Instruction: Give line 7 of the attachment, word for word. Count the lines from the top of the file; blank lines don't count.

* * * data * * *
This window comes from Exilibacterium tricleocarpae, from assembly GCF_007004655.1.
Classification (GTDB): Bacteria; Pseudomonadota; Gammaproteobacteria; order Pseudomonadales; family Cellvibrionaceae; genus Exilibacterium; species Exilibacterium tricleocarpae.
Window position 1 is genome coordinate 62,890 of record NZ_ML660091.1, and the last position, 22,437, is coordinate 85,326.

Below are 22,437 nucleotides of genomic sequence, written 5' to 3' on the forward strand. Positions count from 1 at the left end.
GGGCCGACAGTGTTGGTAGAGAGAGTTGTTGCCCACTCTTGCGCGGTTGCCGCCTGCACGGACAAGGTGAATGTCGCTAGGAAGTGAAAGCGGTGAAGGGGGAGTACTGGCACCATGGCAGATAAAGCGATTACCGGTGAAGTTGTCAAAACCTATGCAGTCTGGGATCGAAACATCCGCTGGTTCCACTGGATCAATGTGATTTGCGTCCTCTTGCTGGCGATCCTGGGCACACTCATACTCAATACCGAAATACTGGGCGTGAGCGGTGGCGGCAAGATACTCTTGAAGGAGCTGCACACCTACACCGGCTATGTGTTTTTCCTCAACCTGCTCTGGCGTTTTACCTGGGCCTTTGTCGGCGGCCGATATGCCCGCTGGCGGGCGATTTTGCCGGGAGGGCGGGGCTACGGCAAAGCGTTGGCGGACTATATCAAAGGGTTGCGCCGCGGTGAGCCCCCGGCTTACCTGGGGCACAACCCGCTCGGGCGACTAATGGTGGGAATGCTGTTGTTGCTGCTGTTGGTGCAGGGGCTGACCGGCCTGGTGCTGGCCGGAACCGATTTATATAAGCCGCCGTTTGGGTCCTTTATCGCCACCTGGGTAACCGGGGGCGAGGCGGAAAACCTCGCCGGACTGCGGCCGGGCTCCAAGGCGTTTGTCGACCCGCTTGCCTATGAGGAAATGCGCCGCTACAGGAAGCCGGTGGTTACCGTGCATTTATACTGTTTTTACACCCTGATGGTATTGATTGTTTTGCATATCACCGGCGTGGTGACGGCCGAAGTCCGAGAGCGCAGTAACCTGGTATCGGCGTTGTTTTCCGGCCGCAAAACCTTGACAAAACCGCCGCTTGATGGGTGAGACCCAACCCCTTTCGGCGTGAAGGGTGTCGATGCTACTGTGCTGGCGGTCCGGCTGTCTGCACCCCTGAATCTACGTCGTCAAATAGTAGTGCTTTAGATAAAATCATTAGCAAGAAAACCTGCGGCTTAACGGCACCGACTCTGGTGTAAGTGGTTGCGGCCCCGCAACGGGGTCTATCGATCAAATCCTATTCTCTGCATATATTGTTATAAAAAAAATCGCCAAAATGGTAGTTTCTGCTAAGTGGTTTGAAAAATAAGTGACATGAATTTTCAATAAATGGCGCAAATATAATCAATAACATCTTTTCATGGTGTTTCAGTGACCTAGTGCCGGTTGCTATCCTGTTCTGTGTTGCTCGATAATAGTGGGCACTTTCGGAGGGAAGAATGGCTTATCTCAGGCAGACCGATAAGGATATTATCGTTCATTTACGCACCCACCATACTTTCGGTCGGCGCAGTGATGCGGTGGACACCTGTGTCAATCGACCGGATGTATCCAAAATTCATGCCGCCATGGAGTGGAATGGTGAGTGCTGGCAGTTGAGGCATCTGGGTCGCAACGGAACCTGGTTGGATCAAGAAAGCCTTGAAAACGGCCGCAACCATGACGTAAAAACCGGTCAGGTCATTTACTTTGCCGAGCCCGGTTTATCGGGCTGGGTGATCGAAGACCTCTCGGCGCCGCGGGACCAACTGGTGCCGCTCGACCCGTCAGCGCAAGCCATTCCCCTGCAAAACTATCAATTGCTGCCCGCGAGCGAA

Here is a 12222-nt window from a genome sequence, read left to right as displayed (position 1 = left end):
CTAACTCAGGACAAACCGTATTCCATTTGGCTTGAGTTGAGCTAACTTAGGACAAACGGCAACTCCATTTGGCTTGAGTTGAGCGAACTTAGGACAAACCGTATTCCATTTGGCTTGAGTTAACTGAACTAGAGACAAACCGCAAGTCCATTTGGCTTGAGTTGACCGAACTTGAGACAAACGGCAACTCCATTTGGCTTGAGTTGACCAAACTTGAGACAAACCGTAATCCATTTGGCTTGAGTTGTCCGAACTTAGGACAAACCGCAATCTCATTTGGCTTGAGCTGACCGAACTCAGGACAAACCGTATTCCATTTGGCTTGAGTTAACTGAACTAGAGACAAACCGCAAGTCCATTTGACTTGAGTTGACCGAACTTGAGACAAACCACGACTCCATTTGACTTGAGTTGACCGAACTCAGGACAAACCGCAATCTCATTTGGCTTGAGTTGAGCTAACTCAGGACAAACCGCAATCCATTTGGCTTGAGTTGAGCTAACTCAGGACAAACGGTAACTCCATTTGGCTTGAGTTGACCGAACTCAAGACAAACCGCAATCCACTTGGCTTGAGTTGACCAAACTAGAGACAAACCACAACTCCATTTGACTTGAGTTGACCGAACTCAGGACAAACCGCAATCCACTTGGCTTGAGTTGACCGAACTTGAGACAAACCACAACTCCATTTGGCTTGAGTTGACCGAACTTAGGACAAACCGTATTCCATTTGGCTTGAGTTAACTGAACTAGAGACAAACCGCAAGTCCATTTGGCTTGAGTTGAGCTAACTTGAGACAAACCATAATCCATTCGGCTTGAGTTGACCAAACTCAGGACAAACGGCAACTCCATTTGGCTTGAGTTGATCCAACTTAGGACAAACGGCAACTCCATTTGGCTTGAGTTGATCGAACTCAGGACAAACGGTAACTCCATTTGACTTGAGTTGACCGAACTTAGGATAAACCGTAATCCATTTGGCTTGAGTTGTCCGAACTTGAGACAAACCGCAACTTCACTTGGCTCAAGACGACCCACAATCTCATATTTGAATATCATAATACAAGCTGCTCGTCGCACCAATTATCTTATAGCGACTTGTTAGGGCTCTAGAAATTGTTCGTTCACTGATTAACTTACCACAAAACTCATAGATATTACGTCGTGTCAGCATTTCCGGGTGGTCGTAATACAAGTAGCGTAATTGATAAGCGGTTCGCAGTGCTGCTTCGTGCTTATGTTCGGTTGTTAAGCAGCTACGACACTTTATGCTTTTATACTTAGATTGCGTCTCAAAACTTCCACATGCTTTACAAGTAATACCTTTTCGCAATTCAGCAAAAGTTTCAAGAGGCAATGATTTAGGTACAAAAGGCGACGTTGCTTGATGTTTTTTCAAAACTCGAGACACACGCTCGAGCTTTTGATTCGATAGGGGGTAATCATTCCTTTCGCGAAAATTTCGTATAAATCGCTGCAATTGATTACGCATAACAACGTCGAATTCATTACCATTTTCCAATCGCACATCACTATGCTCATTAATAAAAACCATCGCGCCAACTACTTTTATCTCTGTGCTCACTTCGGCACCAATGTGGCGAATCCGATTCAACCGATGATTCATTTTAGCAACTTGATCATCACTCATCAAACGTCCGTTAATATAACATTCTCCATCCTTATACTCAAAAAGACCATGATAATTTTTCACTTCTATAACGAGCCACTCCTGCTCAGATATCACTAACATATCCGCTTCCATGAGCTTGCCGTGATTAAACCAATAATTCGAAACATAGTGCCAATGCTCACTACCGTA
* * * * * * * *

CTAACTCAGGACAAACCGTATTCCATTTGGCTTGAGTTGAGCTAACTTAGGACAAACGGCAACTCCATTTGGCTTGAGTTGAGCGAACTTAGGACAAACCGTATTCCATTTGGCTTGAGTTAACTGAACTAGAGACAAACCGCAAGTCCATTTGGCTTGAGTTGACCGAACTTGAGACAAACGGCAACTCCATTTGGCTTGAGTTGACCAAACTTGAGACAAACCGTAATCCATTTGGCTTGAGTTGTCCGAACTTAGGACAAACCGCAATCTCATTTGGCTTGAGCTGACCGAACTCAGGACAAACCGTATTCCATTTGGCTTGAGTTAACTGAACTAGAGACAAACCGCAAGTCCATTTGACTTGAGTTGACCGAACTTGAGACAAACCACGACTCCATTTGACTTGAGTTGACCGAACTCAGGACAAACCGCAATCTCATTTGGCTTGAGTTGAGCTAACTCAGGACAAACCGCAATCCATTTGGCTTGAGTTGAGCTAACTCAGGACAAACGGTAACTCCATTTGGCTTGAGTTGACCGAACTCAAGACAAACCGCAATCCACTTGGCTTGAGTTGACCAAACTAGAGACAAACCACAACTCCATTTGACTTGAGTTGACCGAACTCAGGACAAACCGCAATCCACTTGGCTTGAGTTGACCGAACTTGAGACAAACCACAACTCCATTTGGCTTGAGTTGACCGAACTTAGGACAAACCGTATTCCATTTGGCTTGAGTTAACTGAACTAGAGACAAACCGCAAGTCCATTTGGCTTGAGTTGAGCTAACTTGAGACAAACCATAATCCATTCGGCTTGAGTTGACCAAACTCAGGACAAACGGCAACTCCATTTGGCTTGAGTTGATCCAACTTAGGACAAACGGCAACTCCATTTGGCTTGAGTTGATCGAACTCAGGACAAACGGTAACTCCATTTGACTTGAGTTGACCGAACTTAGGATAAACCGTAATCCATTTGGCTTGAGTTGTCCGAACTTGAGACAAACCGCAACTTCACTTGGCTCAAGACGACCCACAATCTCATATTTGAATATCATAATACAAGCTGCTCGTCGCACCAATTATCTTATAGCGACTTGTTAGGGCTCTAGAAATTGTTCGTTCACTGATTAACTTACCACAAAACTCATAGATATTACGTCGTGTCAGCATTTCCGGGTGGTCGTAATACAAGTAGCGTAATTGATAAGCGGTTCGCAGTGCTGCTTCGTGCTTATGTTCGGTTGTTAAGCAGCTACGACACTTTATGCTTTTATACTTAGATTGCGTCTCAAAACTTCCACATGCTTTACAAGTAATACCTTTTCGCAATTCAGCAAAAGTTTCAAGAGGCAATGATTTAGGTACAAAAGGCGACGTTGCTTGATGTTTTTTCAAAACTCGAGACACACGCTCGAGCTTTTGATTCGATAGGGGGTAATCATTCCTTTCGCGAAAATTTCGTATAAATCGCTGCAATTGATTACGCATAACAACGTCGAATTCATTACCATTTTCCAATCGCACATCACTATGCTCATTAATAAAAACCATCGCGCCAACTACTTTTATCTCTGTGCTCACTTCGGCACCAATGTGGCGAATCCGATTCAACCGATGATTCATTTTAGCAACTTGATCATCACTCATCAAACGTCCGTTAATATAACATTCTCCATCCTTATACTCAAAAAGACCATGATAATTTTTCACTTCTATAACGAGCCACTCCTGCTCAGATATCACTAACATATCCGCTTCCATGAGCTTGCCGTGATTAAACCAATAATTCGAAACATAGTGCCAATGCTCACTACCGTA